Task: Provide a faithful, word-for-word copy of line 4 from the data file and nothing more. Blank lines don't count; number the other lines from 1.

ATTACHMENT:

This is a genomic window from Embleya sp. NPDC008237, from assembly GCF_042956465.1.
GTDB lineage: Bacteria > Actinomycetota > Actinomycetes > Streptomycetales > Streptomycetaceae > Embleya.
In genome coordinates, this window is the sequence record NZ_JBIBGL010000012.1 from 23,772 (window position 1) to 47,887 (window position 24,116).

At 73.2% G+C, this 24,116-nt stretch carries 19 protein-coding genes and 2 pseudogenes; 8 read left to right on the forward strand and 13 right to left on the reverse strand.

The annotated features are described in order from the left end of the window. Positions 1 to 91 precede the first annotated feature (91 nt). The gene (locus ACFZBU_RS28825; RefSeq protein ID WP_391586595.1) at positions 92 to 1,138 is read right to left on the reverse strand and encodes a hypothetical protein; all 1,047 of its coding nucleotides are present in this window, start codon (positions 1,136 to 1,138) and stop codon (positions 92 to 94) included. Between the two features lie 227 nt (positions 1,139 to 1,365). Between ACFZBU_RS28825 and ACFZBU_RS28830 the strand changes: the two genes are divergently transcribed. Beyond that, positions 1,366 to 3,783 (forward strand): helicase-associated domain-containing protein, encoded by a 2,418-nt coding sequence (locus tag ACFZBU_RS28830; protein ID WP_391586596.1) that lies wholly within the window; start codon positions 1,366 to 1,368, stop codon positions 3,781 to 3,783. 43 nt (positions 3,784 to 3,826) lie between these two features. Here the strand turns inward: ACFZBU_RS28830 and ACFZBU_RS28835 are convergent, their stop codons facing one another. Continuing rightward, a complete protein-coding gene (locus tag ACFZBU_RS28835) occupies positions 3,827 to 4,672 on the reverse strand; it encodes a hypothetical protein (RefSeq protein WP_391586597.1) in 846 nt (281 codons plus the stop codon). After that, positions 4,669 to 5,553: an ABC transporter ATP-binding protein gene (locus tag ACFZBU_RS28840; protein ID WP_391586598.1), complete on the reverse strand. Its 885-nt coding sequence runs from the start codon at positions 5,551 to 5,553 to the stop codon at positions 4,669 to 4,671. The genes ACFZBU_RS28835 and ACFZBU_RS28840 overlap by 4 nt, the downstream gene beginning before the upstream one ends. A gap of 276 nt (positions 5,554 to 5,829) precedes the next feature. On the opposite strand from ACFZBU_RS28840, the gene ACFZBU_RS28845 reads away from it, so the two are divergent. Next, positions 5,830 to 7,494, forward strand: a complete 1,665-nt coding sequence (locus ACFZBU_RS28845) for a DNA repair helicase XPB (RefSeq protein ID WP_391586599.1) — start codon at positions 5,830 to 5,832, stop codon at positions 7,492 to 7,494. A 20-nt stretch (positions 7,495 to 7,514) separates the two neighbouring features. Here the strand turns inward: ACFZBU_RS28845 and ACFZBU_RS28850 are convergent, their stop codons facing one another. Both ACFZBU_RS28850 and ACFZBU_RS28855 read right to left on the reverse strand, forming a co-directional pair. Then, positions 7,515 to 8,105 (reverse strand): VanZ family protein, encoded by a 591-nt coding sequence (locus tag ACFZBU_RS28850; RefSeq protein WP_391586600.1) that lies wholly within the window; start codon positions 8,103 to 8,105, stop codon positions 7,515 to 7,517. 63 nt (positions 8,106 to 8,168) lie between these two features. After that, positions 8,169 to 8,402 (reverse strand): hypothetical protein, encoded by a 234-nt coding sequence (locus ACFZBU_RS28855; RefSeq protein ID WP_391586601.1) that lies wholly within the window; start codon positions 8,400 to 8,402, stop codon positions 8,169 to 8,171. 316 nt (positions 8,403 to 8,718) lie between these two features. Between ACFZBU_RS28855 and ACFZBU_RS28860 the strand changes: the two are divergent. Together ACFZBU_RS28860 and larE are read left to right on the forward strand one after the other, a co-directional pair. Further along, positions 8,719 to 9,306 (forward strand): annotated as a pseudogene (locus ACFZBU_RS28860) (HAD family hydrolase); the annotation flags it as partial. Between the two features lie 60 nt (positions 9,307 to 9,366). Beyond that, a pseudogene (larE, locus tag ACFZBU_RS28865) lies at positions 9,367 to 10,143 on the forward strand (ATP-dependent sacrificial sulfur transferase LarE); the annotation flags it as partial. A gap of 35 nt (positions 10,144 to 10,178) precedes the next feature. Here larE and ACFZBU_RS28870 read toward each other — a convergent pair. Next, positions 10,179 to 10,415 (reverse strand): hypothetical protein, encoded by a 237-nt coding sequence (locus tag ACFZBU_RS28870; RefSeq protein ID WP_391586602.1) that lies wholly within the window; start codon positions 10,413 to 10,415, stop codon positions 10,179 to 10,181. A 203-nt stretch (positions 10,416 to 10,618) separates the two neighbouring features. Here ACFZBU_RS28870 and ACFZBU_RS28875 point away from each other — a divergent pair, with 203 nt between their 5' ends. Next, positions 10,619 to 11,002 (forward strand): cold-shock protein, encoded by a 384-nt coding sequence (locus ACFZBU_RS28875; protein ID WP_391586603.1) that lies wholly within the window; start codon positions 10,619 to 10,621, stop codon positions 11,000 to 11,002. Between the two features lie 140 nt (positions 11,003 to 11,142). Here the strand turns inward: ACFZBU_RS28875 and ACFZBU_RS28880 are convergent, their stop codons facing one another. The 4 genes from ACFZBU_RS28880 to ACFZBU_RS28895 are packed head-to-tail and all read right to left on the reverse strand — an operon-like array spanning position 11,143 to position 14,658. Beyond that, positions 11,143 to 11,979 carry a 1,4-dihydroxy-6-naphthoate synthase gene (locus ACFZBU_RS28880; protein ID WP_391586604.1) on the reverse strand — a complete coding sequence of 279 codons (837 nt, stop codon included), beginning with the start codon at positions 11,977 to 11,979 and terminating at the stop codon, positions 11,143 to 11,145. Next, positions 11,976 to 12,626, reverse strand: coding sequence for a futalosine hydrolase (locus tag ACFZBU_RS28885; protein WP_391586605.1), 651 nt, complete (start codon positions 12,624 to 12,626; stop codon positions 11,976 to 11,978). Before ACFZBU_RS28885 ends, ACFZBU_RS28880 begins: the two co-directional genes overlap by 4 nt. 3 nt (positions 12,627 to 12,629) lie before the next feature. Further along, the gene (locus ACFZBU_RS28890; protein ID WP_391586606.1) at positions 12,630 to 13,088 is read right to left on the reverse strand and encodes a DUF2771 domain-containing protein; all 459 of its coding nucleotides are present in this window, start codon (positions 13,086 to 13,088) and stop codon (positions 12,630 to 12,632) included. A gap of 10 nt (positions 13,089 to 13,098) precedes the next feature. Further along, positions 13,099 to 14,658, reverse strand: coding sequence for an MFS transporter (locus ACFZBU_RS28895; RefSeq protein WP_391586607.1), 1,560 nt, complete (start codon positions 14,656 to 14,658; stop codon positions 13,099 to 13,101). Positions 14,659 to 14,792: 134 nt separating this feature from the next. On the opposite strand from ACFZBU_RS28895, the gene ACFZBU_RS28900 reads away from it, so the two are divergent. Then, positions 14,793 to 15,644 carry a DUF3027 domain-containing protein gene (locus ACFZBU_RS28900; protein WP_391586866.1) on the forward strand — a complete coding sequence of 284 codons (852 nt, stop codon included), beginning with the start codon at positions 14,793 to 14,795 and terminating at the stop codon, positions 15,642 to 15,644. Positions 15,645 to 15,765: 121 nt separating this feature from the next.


At 73.2% G+C, this 24,116-nt stretch carries 19 protein-coding genes and 2 pseudogenes; 8 read left to right on the forward strand and 13 right to left on the reverse strand.